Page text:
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Remembering place(s): Changing commemorative traditions in and across Chinese diaspora cemeteries in North America and Hawaii, 1900-1960

Author(s): Ani Chénier

Year: 2014

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Summary

This poster presents research on grave markers and other monuments from Chinese cemeteries in four Pacific ports: Honolulu (Hawaii), San Francisco (California), Vancouver and Victoria (British Columbia). These cities were among the major hubs for travel, communication and trade between China and Chinese diaspora communities in the Americas. Documenting patterns of change in commemorative practices at these sites allows for an exploration of the relationship between local, national, and transnational social networks. Certain broad changes in commemorative practices occurred across all of these cities and cemeteries, but came about in different ways in different local contexts. This pattern evinces the influence of trans-Pacific circulations of ideas and information to and from China, but also of circulations between diaspora communities in North America. It also attests the important ways in which concrete interactions by individual people coming together in real places mediated these circulations.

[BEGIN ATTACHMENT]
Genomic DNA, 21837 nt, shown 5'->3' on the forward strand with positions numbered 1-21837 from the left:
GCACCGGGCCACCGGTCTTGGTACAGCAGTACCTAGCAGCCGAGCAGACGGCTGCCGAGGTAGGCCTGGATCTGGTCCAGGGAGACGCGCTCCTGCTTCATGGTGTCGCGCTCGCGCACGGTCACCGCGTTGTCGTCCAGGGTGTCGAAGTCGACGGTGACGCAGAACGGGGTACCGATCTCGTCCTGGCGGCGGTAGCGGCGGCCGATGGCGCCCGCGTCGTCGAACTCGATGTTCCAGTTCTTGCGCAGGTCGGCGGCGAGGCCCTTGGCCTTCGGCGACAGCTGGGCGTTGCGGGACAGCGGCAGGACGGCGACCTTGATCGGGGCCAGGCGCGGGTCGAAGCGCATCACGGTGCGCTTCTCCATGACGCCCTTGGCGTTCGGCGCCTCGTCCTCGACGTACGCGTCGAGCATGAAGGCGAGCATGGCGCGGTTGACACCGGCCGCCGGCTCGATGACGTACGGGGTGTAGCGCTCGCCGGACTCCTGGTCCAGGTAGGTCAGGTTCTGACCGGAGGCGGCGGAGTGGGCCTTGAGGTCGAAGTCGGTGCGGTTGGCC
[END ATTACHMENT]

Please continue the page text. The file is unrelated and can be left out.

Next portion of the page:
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Remembering place(s): Changing commemorative traditions in and across Chinese diaspora cemeteries in North America and Hawaii, 1900-1960. Ani Chénier. Presented at Society for Historical Archaeology, Quebec City, Quebec, Canada. 2014 ( tDAR id: 437433)


Record Identifiers

PaperId(s): POS-99,22

Arizona State University The Andrew W. Mellon Foundation National Science Foundation National Endowment for the Humanities Society for American Archaeology Archaeological Institute of America